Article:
A nightmare scenario is erupting in West Africa as numbers of those infected with the deadly Ebola virus continues to balloon.
A recent report is citing that cases of Ebola are beginning to spike, as we near the end of the first quarter of 2015.
Ebola in 2014
According to reports, many individuals in Africa rapidly contracted the fatal disease known to cause severe symptoms of fever, bleeding, diarrhea and vomiting. Other symptoms include jaundice, loss of mental clarity and a skin rash around the fifth day of viral incubation in the body.
Officials with the World Health Organization (WHO) say that more than 888 cases of Ebola were reported between the months of February and July of 2014. This includes a total of 539 instances of death. It is recognized as the world’s most lethal virus, assessed to kill 90-percent of those it contacts.
First signs of the disease were noted to have been detected during the mid-1970s in Zaire. Currently it has spread across many countries including the Democratic Republic of Congo.
News sources claim that individuals in areas of Africa where the disease is raging, such as Liberia and the Sierra Leone, are refusing to enter regional hospitals for treatment. Many have vocalized concerns that once they are admitted, they are fated to die.
“What we are now seeing are villages closing themselves off, not allowing us to enter, sick people hidden in the community,” Marc Poncin, an emergency official for the medical organization Medicins Sans Frontieres, told Reuters news sources. “They don’t come and seek healthcare anymore…. We are seeing a lot of mistrust, intimidation and hostility from part of the population,” he said.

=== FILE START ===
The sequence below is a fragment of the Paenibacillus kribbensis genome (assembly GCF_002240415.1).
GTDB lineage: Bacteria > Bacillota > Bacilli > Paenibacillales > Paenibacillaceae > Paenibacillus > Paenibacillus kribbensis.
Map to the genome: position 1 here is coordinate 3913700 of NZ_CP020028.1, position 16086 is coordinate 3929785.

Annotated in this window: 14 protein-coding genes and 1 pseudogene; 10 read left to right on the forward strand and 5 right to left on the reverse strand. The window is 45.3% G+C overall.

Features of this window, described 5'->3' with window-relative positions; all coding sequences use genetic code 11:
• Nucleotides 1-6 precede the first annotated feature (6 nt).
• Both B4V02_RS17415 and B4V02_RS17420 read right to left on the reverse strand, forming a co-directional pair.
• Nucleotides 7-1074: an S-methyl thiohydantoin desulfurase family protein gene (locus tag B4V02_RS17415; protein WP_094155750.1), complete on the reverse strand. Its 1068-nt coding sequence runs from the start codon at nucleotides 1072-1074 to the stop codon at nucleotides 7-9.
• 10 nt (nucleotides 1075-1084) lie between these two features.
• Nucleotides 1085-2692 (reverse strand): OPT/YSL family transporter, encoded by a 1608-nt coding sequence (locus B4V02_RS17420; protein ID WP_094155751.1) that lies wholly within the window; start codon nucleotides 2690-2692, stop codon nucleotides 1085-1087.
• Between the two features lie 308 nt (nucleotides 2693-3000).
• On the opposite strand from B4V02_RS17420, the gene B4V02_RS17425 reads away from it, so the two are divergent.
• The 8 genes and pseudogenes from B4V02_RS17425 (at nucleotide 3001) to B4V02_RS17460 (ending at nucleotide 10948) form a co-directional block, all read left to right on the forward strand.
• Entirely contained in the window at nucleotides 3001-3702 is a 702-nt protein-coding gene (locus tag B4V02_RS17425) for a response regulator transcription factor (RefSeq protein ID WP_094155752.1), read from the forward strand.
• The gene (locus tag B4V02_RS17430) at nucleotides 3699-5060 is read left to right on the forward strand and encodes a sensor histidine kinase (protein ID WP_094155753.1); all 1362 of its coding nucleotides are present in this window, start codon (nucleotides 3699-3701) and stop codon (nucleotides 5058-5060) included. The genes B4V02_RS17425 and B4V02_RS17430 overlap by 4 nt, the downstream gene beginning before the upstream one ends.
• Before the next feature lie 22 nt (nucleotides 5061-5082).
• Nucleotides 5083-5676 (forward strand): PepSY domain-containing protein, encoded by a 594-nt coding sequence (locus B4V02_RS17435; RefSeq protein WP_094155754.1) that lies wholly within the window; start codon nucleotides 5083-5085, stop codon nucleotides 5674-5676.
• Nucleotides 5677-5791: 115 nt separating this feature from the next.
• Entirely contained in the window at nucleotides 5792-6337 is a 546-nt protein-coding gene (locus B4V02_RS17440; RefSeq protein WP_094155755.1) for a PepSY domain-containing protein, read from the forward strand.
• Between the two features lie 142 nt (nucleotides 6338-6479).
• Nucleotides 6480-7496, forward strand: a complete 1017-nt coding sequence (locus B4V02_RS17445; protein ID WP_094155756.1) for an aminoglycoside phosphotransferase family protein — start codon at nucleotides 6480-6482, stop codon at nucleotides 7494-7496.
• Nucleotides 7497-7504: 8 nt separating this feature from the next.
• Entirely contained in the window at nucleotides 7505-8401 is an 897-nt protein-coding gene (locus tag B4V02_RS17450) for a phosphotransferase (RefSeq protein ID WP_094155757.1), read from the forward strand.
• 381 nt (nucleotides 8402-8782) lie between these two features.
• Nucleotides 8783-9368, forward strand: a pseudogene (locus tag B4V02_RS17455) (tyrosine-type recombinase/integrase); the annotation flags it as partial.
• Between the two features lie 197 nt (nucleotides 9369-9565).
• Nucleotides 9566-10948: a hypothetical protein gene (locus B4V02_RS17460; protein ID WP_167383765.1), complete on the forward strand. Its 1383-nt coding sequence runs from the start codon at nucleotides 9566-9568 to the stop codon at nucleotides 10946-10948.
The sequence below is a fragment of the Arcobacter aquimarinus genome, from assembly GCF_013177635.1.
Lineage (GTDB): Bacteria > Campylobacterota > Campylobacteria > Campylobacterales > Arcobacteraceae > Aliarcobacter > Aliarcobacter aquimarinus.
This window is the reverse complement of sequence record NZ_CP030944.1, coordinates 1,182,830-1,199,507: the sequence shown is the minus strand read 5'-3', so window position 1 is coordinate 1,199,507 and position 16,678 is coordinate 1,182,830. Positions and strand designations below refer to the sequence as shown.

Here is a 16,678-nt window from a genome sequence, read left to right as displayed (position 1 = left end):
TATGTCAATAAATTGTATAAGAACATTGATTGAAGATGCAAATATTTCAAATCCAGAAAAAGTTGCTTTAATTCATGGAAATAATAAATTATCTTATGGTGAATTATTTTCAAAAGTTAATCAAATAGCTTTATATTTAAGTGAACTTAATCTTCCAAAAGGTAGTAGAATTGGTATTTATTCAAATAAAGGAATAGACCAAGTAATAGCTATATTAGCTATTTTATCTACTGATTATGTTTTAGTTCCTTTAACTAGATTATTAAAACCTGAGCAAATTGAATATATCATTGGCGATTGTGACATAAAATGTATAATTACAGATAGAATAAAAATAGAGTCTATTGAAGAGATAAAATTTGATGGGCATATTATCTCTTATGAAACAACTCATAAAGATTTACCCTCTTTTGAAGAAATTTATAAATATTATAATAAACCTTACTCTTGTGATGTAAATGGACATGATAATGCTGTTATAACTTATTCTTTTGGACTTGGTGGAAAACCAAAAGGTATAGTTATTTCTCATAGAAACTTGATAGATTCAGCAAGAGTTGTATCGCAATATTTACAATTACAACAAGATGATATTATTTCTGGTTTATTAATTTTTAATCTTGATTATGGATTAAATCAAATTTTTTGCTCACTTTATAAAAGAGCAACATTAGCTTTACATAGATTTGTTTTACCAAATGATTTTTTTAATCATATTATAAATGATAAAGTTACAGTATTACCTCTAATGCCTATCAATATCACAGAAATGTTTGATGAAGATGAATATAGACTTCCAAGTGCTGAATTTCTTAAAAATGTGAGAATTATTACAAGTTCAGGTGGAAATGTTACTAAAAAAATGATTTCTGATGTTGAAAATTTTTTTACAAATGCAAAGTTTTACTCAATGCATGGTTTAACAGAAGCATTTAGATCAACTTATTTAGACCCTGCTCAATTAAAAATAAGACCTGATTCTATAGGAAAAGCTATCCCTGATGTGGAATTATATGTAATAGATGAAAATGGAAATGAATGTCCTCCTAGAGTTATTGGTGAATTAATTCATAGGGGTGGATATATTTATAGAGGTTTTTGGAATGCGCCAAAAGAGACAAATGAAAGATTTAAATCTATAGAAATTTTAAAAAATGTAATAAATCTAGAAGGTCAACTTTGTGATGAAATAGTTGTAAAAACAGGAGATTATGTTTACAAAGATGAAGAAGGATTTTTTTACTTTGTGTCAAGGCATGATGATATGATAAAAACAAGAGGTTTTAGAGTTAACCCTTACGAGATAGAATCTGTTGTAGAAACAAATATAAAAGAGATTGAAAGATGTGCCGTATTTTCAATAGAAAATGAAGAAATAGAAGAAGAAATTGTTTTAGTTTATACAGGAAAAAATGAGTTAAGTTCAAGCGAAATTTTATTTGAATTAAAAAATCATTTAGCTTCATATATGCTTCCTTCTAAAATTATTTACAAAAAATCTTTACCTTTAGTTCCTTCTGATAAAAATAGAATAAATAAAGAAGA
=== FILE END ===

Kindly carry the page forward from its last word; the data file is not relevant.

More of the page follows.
“People see people arrive more or less OK and then they die there. So they start to mistrust the treatment center,” says Poncin.
Preventative Measures for Ebola
Reports of hospital beds are surfacing in response to growing numbers of those expected to be and/or become ill.
Officials involved with the worldwide initiative UNICEF stated a need to control numbers of the outbreak by encouraging faith and trust among African citizens.
The organization WHO has set forth a list of guidelines in hopes of helping individuals working in health care and those exposed to the deadly pathogen. On May 5, 2014, they launched SAVE LIVES: Clean Your Hands in efforts to protect others from contracting life-threatening illnesses.
According to WHO’s web site, “hand hygiene is a simple thing and it’s the best way to prevent infection and illness.”
Many dangerous illnesses are reportedly becoming resistant to forms of antibiotics. WHO statistics estimate that more than 2 million people each year are diagnosed with a form of infection or illness that is resistant to antibiotics; as a result, an estimated 23,000 people die each year.
In treating areas that are believed to be contaminated by the Ebola virus, such as airplanes or health care areas, WHO recommends using gloves to discard of any soiled materials, afterword thoroughly washing hands with soap and water. The site advises using alcohol-based sanitizers only if water is not available, as they can also promote pathogen resistance.